Troy, also called Ilion, is both an ancient historical city and a mythic city, precisely the theater of the Trojan War in the Iliad. However, the Troy of the renowned epic poem is a symbolic city and it represents the burial mound, i.e. the realm of death.

Since ancient times the name “Troy” has been associated with labyrinths, and the prehistoric European symbol of the labyrinth is a figure that symbolizes the grave of the honourable ancestor. For example, several turf mazes (structures shaped like a labyrinth) in England were named “Troy”, “Troy Town”, “The City of Troy” or “The Walls of Troy”. Caerdroia (“City of Troy”) is the Welsh name for Troy and in medieval times a Caerdroia was a turf maze. Several similar turf mazes in Scandinavia have names such as Trojaborg, Trojaburg, Trojborg, Tröborg and Trojienborg, which can all be translated as “City of Troy”.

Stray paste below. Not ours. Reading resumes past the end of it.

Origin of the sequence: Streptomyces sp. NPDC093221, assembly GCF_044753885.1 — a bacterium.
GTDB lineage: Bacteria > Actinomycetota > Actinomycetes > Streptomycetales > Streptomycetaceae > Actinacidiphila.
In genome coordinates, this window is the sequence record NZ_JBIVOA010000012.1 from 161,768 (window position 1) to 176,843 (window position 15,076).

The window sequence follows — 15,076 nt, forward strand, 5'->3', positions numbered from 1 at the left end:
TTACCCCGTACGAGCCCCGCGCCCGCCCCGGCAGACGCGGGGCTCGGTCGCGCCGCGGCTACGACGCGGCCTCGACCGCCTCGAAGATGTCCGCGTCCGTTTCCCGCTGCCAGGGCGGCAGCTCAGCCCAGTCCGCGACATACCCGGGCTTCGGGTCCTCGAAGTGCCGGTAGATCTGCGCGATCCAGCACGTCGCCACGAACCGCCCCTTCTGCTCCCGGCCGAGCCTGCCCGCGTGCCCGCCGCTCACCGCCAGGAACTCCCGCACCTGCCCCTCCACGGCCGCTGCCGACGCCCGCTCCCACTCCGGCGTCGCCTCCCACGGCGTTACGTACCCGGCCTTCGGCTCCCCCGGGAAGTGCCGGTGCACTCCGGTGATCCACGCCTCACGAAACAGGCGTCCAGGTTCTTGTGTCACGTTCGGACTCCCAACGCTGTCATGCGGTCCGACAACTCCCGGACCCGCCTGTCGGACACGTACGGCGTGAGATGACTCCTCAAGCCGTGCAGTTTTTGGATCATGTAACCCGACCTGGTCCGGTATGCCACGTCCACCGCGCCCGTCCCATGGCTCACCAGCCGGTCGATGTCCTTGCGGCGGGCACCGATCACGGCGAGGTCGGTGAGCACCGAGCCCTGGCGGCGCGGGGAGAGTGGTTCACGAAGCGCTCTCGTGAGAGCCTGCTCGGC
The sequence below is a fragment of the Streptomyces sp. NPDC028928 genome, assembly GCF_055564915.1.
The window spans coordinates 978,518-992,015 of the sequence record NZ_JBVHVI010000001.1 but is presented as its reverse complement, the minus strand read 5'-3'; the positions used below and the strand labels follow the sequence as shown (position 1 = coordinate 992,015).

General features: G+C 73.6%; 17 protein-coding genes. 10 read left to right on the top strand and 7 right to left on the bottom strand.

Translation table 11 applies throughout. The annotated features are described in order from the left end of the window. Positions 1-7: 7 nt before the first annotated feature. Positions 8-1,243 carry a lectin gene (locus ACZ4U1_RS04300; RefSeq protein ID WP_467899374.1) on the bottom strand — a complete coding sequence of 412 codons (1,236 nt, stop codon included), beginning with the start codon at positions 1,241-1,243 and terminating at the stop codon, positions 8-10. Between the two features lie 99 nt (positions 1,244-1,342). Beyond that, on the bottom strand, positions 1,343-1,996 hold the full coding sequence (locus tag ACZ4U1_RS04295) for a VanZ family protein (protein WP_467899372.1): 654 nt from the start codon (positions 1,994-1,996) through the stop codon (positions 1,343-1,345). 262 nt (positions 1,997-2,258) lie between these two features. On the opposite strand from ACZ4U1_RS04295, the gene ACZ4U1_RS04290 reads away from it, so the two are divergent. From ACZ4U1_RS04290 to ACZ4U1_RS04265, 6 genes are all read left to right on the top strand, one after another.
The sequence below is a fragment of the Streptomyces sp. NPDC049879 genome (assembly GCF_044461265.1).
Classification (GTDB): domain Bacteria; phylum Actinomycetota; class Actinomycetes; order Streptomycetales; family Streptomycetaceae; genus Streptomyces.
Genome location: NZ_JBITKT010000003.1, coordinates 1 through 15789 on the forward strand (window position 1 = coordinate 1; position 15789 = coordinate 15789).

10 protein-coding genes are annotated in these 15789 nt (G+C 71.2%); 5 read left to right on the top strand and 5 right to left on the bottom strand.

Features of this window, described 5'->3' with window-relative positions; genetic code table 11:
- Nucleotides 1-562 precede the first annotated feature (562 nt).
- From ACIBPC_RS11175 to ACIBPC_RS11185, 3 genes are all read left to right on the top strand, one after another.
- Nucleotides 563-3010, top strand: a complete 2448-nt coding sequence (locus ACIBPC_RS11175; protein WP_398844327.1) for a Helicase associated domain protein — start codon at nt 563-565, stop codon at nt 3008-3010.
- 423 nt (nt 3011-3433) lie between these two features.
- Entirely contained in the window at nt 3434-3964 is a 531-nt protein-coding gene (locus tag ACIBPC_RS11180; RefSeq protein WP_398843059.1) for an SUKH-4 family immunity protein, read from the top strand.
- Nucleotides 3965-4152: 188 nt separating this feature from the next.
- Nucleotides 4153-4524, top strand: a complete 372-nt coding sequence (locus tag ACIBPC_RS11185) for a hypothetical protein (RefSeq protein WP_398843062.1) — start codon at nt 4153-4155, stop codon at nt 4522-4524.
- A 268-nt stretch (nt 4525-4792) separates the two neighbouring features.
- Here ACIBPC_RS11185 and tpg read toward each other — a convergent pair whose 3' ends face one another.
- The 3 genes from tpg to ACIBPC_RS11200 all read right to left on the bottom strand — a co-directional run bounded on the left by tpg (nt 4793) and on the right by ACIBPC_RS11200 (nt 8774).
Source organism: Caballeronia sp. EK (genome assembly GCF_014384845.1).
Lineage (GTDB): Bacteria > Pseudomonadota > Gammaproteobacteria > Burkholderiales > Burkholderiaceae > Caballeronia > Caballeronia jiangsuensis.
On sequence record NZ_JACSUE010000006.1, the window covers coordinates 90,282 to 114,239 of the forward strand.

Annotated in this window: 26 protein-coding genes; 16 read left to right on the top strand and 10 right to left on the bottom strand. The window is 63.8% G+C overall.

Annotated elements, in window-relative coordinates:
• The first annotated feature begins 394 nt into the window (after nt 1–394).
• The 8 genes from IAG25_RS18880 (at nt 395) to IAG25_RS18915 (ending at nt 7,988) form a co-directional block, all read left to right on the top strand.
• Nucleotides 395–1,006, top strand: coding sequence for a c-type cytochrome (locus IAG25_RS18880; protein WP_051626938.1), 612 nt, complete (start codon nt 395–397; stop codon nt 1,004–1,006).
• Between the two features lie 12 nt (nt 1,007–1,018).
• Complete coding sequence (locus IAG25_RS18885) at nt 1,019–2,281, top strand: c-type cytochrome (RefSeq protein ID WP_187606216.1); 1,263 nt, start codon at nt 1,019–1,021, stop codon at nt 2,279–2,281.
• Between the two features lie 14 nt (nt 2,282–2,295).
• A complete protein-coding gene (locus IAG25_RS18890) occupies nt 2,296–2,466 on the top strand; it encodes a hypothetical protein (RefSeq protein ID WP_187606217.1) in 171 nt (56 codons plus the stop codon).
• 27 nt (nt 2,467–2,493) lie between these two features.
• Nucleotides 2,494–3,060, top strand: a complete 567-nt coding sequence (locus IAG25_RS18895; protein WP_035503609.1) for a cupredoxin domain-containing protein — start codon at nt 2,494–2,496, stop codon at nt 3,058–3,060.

It follows that the mythological Troy is closely connected to the prehistoric labyrinth/burial mound/realm of death.

Comparison between the representation of a Troy Town and a typical burial mound seen from above:
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Therefore the Iliad describes the entry in the burial mound/realm of death (i.e. Troy), and the Achaeans fail to breach the walls of the city until they hide themselves inside the Trojan Horse. The horse is a chthonic animal and the dead were often buried with their best horse: a horse would surely gained access inside the grave (i.e. Troy). So the Achaeans can pass through the gates of Troy only if “accompanied” by the Trojan Horse (equivalently to the Argonauts that could reach Colchis only by means of the ship Argo, that in terms of symbolic function is identical to the Trojan Horse), similarly to Odin that can enter in Hel only if “accompanied” by Sleipnir, his steed. The ritual revealed through these myths is the one of the child that enters the prehistoric cave to accomplish the initiation ritual, and walks inside it “accompanied” – among other animals – by the horses portrayed in the cave paintings.

Prehistoric cave paintings portraying horses: